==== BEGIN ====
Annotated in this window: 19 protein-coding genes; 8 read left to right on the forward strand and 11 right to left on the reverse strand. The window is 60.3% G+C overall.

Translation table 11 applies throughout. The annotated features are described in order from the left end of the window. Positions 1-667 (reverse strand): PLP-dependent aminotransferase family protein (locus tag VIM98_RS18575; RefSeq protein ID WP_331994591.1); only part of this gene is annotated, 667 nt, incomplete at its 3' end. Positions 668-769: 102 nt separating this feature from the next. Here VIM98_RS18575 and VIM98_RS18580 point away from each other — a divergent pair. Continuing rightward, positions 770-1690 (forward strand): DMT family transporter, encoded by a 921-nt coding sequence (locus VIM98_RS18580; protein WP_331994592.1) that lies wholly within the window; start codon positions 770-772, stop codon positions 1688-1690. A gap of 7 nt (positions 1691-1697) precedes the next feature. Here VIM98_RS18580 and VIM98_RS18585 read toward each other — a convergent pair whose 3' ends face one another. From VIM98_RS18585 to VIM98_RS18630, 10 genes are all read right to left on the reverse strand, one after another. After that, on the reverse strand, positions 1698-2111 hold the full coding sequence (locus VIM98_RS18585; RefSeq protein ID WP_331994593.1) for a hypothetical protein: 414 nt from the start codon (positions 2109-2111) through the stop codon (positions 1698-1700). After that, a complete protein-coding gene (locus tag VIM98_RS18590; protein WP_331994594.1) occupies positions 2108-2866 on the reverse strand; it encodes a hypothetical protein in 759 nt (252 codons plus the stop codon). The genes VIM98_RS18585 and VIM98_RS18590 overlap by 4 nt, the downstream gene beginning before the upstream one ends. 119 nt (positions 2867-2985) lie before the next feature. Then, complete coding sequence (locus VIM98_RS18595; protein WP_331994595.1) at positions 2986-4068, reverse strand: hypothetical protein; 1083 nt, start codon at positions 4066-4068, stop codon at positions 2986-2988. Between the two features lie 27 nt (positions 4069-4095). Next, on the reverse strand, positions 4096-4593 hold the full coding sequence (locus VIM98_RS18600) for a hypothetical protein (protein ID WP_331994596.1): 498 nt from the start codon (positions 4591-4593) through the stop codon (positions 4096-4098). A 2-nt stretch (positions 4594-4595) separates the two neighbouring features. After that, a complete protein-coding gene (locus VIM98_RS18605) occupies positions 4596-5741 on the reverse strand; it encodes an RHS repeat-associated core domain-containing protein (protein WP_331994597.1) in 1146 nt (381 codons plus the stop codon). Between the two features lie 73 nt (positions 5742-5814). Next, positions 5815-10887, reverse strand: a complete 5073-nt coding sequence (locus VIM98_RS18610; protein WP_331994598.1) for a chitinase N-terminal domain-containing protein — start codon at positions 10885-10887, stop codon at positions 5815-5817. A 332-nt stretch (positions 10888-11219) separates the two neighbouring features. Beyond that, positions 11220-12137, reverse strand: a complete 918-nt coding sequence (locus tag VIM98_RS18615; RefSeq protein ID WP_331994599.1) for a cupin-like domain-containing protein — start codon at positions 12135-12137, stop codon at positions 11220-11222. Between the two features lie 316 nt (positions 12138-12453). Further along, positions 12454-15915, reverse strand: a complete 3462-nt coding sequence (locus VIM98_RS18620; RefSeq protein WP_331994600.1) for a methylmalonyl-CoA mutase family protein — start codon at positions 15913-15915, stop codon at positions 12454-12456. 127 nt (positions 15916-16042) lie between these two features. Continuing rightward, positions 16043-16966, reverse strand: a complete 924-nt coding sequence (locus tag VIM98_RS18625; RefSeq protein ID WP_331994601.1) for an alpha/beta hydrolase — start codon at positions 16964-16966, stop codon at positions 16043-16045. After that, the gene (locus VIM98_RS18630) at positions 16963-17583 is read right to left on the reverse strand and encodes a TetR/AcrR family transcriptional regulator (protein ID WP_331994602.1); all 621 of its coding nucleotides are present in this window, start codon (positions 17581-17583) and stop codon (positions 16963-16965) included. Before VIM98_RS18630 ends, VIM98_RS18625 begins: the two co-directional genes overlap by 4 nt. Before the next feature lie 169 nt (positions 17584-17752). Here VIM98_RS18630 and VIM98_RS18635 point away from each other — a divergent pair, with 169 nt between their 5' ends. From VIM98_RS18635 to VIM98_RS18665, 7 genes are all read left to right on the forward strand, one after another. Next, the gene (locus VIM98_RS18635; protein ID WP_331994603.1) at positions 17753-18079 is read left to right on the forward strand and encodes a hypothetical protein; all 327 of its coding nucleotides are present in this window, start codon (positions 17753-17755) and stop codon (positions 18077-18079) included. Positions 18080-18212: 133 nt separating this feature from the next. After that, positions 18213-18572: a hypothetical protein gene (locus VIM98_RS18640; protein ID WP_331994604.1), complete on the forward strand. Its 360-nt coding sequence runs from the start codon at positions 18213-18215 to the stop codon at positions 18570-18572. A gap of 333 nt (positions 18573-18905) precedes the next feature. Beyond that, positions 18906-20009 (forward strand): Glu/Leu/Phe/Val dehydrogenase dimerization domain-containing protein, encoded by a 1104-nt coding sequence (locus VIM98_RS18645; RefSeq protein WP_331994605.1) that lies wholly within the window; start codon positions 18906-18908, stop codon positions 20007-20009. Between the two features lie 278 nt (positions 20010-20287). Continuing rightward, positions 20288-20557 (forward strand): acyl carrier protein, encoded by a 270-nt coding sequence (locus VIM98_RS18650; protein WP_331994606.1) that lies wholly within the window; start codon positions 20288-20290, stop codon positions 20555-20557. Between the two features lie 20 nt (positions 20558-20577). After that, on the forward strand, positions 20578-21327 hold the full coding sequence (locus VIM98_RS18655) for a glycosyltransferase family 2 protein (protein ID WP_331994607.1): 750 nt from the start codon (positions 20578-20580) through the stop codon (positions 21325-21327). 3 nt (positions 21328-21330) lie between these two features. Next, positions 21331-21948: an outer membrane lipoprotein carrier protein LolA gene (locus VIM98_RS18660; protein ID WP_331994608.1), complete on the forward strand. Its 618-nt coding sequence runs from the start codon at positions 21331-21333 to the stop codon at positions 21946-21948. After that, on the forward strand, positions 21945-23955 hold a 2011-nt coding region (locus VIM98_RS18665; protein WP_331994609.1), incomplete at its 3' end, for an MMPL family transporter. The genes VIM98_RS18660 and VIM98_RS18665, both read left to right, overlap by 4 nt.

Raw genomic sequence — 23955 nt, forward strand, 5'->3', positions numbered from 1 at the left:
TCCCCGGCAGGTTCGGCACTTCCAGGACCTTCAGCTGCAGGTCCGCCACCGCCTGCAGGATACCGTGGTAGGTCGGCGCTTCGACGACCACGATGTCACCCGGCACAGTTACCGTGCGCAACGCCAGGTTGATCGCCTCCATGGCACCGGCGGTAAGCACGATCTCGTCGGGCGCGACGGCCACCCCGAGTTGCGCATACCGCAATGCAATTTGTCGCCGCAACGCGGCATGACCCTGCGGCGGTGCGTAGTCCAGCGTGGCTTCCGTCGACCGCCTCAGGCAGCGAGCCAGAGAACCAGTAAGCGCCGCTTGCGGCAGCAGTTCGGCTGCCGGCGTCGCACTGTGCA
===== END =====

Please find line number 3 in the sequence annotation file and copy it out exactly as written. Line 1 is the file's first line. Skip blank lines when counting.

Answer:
Raw genomic sequence — 23955 nt, forward strand, 5'->3', positions numbered from 1 at the left: